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Browse Prior Art Database

Retro-Directive Prism for an Optical Storage Head

IP.com Disclosure Number: IPCOM000102271D
Original Publication Date: 1990-Nov-01
Included in the Prior Art Database: 2005-Mar-17
Document File: 1 page(s) / 47K

Publishing Venue

IBM

Related People

Grant, D: AUTHOR [+2]

Abstract

Disclosed is an optical system employing a retro-directive prism for use in an optical storage head. The use of this prism provides a constant angular deviation of the sensing beam in the plane of the prism retro-reflection angle. This reduces the angular alignment accuracy required in this plane as well as allowing a more compact opto-mechanical design than might otherwise be possible

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Retro-Directive Prism for an Optical Storage Head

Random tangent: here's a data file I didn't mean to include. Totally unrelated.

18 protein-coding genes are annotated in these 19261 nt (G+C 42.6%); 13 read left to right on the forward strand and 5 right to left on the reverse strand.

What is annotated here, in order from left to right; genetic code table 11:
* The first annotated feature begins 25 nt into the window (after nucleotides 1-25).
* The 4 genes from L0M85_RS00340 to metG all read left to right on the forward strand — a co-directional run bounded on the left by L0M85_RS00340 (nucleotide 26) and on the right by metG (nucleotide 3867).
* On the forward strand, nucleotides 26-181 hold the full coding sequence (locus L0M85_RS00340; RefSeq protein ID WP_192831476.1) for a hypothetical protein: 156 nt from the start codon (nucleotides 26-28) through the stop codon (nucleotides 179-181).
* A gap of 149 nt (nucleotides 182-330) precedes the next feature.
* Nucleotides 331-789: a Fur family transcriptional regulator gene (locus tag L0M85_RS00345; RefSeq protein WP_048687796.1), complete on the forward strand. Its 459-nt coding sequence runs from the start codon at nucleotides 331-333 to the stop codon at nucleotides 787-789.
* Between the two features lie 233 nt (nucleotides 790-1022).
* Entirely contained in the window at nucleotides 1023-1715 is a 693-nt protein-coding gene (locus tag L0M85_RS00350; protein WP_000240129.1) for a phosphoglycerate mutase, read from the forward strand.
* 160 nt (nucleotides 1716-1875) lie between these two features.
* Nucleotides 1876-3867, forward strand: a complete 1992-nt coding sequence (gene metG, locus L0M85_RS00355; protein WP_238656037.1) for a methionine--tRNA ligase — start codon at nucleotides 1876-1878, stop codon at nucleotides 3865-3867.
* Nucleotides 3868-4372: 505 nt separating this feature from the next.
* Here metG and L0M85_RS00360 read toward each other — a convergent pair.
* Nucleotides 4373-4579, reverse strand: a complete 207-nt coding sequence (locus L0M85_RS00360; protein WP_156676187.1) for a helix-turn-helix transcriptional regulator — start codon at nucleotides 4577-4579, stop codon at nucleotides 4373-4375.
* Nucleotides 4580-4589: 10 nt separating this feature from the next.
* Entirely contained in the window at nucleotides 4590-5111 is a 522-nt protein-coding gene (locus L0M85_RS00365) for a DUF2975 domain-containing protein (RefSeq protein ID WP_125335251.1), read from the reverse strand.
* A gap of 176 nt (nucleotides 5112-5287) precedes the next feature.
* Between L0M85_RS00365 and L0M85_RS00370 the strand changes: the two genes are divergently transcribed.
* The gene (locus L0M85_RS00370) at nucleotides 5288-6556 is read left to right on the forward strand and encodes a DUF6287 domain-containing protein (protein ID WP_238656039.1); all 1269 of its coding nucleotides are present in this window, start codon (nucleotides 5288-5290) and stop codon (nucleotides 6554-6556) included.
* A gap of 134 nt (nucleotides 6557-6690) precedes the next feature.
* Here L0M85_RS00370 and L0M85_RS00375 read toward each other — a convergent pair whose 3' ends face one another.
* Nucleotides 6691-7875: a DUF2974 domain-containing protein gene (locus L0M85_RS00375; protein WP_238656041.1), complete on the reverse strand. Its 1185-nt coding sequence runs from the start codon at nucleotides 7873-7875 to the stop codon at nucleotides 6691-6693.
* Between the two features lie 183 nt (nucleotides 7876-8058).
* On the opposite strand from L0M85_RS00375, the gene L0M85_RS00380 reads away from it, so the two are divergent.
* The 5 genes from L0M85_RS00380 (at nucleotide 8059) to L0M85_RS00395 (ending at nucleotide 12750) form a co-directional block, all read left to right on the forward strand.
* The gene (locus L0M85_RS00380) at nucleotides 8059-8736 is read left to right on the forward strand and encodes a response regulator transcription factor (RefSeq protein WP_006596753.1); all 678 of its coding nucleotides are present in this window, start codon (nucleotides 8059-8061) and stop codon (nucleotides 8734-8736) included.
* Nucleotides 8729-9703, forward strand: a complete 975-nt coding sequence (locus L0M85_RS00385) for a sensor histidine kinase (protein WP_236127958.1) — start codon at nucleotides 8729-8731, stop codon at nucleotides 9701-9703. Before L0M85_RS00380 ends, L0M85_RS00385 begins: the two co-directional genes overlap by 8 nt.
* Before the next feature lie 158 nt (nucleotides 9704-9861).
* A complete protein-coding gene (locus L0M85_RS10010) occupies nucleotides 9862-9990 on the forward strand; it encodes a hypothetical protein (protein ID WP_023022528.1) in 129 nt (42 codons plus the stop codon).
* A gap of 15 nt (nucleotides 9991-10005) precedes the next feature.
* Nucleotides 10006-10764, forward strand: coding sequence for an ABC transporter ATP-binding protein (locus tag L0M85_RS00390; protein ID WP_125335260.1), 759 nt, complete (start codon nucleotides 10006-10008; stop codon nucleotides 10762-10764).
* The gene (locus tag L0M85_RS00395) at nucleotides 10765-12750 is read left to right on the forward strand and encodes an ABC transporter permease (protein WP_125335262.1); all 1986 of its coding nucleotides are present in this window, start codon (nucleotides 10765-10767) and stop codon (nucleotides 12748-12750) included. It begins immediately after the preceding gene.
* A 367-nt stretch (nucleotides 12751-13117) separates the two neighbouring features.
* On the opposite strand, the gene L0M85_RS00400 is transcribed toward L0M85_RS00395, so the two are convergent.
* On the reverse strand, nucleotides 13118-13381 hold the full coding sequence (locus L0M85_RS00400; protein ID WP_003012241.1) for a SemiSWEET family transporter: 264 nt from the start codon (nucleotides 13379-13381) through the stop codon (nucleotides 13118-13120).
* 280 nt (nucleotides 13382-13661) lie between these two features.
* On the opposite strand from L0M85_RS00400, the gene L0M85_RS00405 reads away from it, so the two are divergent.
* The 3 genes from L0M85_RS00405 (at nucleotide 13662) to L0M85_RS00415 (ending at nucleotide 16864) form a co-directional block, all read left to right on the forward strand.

Disclosed is an optical system employing a
retro-directive prism for use in an optical storage head. The use of
this prism provides a constant angular deviation of the sensing beam
in the plane of the prism retro-reflection angle. This reduces the
angular alignment accuracy required in this plane as well as allowing
a more compact opto-mechanical design than might otherwise be
possible

      A schematic of the optical system is shown above. Light from a
laser-collimator source S enters the prism at face R1 at an incidence
angle i. It is refracted through the prism and exits towards a high
numerical aperture objective and optic disk surface beyond R2.  After
reflection and optical modification, the light returns to the prism
by nearly the same path. Upon reentering the prism, it is totally
internally reflected at surfaces R3 and R4 which are at 90 degrees to
each other. (Note: If desired, optical thin film coatings can be
applied to surfaces R1/R3 and R4 in order to optimize the
polarization transmission and reflection properties of the system.)
By constructing the prism such that the included angle is 90 degrees,
it serves as a retro- reflector in the x-z plane. The incident and
emergent light paths at the prism hypotenuse remain parallel to each
other even if the prism is rotated in the x-z plane. This aids
greatly in relaxing the alignment requirements for positioning the
sensing detector D. Due to the re...